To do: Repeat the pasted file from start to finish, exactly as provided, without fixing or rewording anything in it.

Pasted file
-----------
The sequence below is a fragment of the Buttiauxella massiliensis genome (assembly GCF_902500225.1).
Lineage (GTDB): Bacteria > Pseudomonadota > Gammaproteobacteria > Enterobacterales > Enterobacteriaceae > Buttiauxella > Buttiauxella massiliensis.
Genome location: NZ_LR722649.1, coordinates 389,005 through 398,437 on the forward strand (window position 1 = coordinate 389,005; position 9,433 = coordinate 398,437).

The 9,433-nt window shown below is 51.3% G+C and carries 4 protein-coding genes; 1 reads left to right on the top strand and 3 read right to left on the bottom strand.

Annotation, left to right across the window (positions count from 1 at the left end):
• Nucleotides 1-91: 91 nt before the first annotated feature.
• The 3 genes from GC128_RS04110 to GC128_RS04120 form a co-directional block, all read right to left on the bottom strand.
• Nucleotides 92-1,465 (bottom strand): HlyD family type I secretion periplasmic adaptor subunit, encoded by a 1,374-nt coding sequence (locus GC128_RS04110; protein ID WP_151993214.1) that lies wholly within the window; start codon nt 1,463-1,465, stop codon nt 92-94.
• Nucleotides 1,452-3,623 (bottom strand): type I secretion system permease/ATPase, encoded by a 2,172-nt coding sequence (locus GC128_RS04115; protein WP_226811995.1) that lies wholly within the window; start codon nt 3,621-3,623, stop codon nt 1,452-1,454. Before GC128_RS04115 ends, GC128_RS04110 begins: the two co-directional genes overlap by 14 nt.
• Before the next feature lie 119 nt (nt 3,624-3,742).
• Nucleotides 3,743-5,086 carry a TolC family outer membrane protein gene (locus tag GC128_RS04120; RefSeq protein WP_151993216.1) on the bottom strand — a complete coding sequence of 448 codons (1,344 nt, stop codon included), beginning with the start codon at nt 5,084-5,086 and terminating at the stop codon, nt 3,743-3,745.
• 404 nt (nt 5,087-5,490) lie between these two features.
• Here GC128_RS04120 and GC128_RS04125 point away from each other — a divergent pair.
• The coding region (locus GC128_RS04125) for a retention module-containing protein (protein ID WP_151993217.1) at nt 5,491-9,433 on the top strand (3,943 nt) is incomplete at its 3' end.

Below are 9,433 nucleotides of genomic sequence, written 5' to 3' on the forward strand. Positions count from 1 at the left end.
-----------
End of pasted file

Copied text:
The sequence below is a fragment of the Buttiauxella massiliensis genome (assembly GCF_902500225.1).
Lineage (GTDB): Bacteria > Pseudomonadota > Gammaproteobacteria > Enterobacterales > Enterobacteriaceae > Buttiauxella > Buttiauxella massiliensis.
Genome location: NZ_LR722649.1, coordinates 389,005 through 398,437 on the forward strand (window position 1 = coordinate 389,005; position 9,433 = coordinate 398,437).

The 9,433-nt window shown below is 51.3% G+C and carries 4 protein-coding genes; 1 reads left to right on the top strand and 3 read right to left on the bottom strand.

Annotation, left to right across the window (positions count from 1 at the left end):
• Nucleotides 1-91: 91 nt before the first annotated feature.
• The 3 genes from GC128_RS04110 to GC128_RS04120 form a co-directional block, all read right to left on the bottom strand.
• Nucleotides 92-1,465 (bottom strand): HlyD family type I secretion periplasmic adaptor subunit, encoded by a 1,374-nt coding sequence (locus GC128_RS04110; protein ID WP_151993214.1) that lies wholly within the window; start codon nt 1,463-1,465, stop codon nt 92-94.
• Nucleotides 1,452-3,623 (bottom strand): type I secretion system permease/ATPase, encoded by a 2,172-nt coding sequence (locus GC128_RS04115; protein WP_226811995.1) that lies wholly within the window; start codon nt 3,621-3,623, stop codon nt 1,452-1,454. Before GC128_RS04115 ends, GC128_RS04110 begins: the two co-directional genes overlap by 14 nt.
• Before the next feature lie 119 nt (nt 3,624-3,742).
• Nucleotides 3,743-5,086 carry a TolC family outer membrane protein gene (locus tag GC128_RS04120; RefSeq protein WP_151993216.1) on the bottom strand — a complete coding sequence of 448 codons (1,344 nt, stop codon included), beginning with the start codon at nt 5,084-5,086 and terminating at the stop codon, nt 3,743-3,745.
• 404 nt (nt 5,087-5,490) lie between these two features.
• Here GC128_RS04120 and GC128_RS04125 point away from each other — a divergent pair.
• The coding region (locus GC128_RS04125) for a retention module-containing protein (protein ID WP_151993217.1) at nt 5,491-9,433 on the top strand (3,943 nt) is incomplete at its 3' end.

Below are 9,433 nucleotides of genomic sequence, written 5' to 3' on the forward strand. Positions count from 1 at the left end.